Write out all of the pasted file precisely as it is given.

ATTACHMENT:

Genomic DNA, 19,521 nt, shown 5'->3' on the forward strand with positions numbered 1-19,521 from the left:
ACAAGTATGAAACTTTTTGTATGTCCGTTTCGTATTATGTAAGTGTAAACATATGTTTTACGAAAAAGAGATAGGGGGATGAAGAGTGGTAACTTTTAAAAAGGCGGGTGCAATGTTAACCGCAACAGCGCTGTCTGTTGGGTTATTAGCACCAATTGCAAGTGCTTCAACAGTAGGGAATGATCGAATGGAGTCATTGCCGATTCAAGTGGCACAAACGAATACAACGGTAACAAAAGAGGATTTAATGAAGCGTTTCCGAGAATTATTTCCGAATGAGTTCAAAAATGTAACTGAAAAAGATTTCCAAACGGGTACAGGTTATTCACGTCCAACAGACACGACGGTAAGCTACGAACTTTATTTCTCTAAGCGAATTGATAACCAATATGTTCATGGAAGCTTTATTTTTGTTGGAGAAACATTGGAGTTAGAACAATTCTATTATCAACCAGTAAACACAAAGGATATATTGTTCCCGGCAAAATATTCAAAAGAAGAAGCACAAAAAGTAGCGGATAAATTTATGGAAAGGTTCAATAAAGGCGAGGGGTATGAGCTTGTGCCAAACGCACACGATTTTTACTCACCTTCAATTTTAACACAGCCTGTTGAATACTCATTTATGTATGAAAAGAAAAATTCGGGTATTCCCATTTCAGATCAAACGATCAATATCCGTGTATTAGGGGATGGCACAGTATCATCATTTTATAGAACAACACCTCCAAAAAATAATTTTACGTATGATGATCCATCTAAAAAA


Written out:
Genomic DNA, 19,521 nt, shown 5'->3' on the forward strand with positions numbered 1-19,521 from the left:
ACAAGTATGAAACTTTTTGTATGTCCGTTTCGTATTATGTAAGTGTAAACATATGTTTTACGAAAAAGAGATAGGGGGATGAAGAGTGGTAACTTTTAAAAAGGCGGGTGCAATGTTAACCGCAACAGCGCTGTCTGTTGGGTTATTAGCACCAATTGCAAGTGCTTCAACAGTAGGGAATGATCGAATGGAGTCATTGCCGATTCAAGTGGCACAAACGAATACAACGGTAACAAAAGAGGATTTAATGAAGCGTTTCCGAGAATTATTTCCGAATGAGTTCAAAAATGTAACTGAAAAAGATTTCCAAACGGGTACAGGTTATTCACGTCCAACAGACACGACGGTAAGCTACGAACTTTATTTCTCTAAGCGAATTGATAACCAATATGTTCATGGAAGCTTTATTTTTGTTGGAGAAACATTGGAGTTAGAACAATTCTATTATCAACCAGTAAACACAAAGGATATATTGTTCCCGGCAAAATATTCAAAAGAAGAAGCACAAAAAGTAGCGGATAAATTTATGGAAAGGTTCAATAAAGGCGAGGGGTATGAGCTTGTGCCAAACGCACACGATTTTTACTCACCTTCAATTTTAACACAGCCTGTTGAATACTCATTTATGTATGAAAAGAAAAATTCGGGTATTCCCATTTCAGATCAAACGATCAATATCCGTGTATTAGGGGATGGCACAGTATCATCATTTTATAGAACAACACCTCCAAAAAATAATTTTACGTATGATGATCCATCTAAAAAA